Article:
We do not limit ourselves in the creative process.

Like all marketers, we start with the audience first. We know how to engage them and how to add value for them. Our target consumers are always adults of drinking age, so we have a good foundation.

How does your work in alcohol inform your work in this budding industry? 

We know what it’s like to work in an industry that is highly regulated and has different laws at federal and state levels. Our team can impart that experience and knowledge to newcomers in the category.

In fact, education is the cornerstone of everything we do at Enthuse, both internally and externally, using our top industry experts to create inspiration through education on behalf of the brands we work with.

The restrictions on cannabis marketing are a lot stricter than alcohol—TV, Facebook, and Google advertising are out of the question. How do you see the next few years panning out in the industry until (we assume) it’s legalized at a federal level? 

I expect to see a huge expansion in people engaging with the brands first hand, through pop-up events and private education sessions.

It won’t take long for the cannabis industry to catch up to alcohol. If you recall, spirits ads were also banned from advertising on TV. Once it has some time in the market, people will start to understand the product and the category and more relaxed advertising rules will become inevitable.

What can Enthuse do for an emerging cannabis brand? 

Enthuse can serve as a brand ‘concierge’, delivering value no matter what the life stage you are or what level of service your brand may need—providing insights on how to launch a product, how to find consumers and connect with them, how to sample and educate.

Do you think it’s important for brands operating in this space to have an advocacy or policy message around cannabis?

Without a doubt, yes.

With the opportunities associated with the ‘green rush’, there will be a lot of bad-faith actors bringing low-grade products to market to try and make quick money. It’s going to be really important for the brands who are committed to quality to have the right voice and support.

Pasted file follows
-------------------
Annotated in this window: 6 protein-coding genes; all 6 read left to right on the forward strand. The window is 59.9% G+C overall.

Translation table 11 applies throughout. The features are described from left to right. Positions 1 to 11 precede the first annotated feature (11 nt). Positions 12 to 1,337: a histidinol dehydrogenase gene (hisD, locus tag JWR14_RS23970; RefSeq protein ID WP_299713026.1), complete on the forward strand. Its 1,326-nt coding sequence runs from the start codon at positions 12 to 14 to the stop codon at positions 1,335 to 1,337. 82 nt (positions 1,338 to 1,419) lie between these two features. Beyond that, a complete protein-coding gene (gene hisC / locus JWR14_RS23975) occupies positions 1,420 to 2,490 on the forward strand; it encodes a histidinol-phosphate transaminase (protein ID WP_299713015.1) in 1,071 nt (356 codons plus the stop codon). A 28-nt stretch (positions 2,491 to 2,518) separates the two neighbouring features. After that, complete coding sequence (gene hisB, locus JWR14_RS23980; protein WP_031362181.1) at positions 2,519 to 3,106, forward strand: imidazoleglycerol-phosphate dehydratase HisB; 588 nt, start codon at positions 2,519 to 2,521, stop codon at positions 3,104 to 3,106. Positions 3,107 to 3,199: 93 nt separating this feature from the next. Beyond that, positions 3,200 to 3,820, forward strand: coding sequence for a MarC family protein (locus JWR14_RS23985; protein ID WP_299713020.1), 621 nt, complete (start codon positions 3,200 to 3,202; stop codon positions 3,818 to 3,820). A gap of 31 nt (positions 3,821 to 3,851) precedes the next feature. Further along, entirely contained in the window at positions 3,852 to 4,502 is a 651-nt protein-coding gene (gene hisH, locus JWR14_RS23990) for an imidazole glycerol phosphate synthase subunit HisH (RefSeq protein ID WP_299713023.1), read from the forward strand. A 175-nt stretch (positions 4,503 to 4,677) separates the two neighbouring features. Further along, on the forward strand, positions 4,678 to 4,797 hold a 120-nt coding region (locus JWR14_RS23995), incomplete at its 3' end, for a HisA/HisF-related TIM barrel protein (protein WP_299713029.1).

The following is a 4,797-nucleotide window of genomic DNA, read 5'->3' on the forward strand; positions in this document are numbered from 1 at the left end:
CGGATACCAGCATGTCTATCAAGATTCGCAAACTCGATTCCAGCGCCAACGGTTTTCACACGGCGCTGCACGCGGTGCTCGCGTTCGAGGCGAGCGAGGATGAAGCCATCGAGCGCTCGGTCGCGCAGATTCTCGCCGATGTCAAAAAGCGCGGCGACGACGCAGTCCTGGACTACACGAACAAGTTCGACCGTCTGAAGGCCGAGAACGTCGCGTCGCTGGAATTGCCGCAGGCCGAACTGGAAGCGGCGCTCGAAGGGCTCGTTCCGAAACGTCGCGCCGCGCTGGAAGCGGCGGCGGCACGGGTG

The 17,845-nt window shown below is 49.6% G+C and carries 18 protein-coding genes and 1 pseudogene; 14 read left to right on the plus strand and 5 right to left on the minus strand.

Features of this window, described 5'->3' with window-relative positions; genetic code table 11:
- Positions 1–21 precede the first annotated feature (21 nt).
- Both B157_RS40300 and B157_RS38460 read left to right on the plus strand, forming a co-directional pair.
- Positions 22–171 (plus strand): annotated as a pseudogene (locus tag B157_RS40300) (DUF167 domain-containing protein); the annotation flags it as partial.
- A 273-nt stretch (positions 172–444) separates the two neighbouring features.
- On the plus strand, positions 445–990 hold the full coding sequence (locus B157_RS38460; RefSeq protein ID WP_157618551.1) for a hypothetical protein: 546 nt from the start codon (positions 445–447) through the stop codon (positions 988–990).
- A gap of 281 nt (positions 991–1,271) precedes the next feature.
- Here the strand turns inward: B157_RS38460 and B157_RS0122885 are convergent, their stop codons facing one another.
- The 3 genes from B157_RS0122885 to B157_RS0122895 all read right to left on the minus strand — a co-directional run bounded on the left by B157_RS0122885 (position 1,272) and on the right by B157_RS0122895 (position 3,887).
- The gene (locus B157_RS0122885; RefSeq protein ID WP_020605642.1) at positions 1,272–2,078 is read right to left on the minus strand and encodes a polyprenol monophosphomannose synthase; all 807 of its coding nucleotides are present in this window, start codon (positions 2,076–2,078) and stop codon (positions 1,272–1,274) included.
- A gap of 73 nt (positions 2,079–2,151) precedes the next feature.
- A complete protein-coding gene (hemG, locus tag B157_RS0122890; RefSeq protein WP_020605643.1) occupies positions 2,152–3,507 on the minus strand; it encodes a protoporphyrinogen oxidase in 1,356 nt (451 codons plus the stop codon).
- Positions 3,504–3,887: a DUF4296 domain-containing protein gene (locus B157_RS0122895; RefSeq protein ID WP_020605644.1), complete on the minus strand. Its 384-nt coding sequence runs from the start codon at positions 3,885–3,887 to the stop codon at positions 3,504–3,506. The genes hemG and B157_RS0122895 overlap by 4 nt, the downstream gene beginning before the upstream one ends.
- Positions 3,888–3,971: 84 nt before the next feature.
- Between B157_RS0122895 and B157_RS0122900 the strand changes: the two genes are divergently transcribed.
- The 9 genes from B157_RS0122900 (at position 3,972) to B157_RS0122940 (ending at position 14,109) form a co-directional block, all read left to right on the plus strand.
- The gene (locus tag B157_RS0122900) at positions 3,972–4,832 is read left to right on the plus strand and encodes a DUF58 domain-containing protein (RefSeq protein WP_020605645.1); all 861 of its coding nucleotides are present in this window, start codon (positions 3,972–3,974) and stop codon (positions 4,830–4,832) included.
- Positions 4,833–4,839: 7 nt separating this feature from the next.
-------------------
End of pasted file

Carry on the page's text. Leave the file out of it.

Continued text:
Last week in weed

Illinois legalizes cannabis

Last Friday, the state that invented Twinkies aptly became the 11th state in the country to pass a bill legalizing the recreational use of marijuana. The so-called second city will have dispensaries up-and-running as early as January next year. Your move, New York!

The bill in Illinois is unique because it was passed by state legislature, not through a ballot initiative. Rather than giving the public a straight up-or-down vote, senators were able to have more nuanced conversations around what it means to legalize cannabis in communities that have been harmed by prohibition. According to the Washington Post, Senator Toi Hutchinson (D), was cynical about legalizing the substance without addressing the issue of criminal justice reform. “You can’t take a thing that has done so much damage and so much harm, and then allow folks to make millions of dollars on it without handling that. No. No, absolutely not.” These discussions resulted in a more progressive bill that will allow residents convicted of cannabis-related non-violent offenses to apply have their records expunged. People in high-poverty, high-conviction areas will also be given preference when the state processes vendor applications.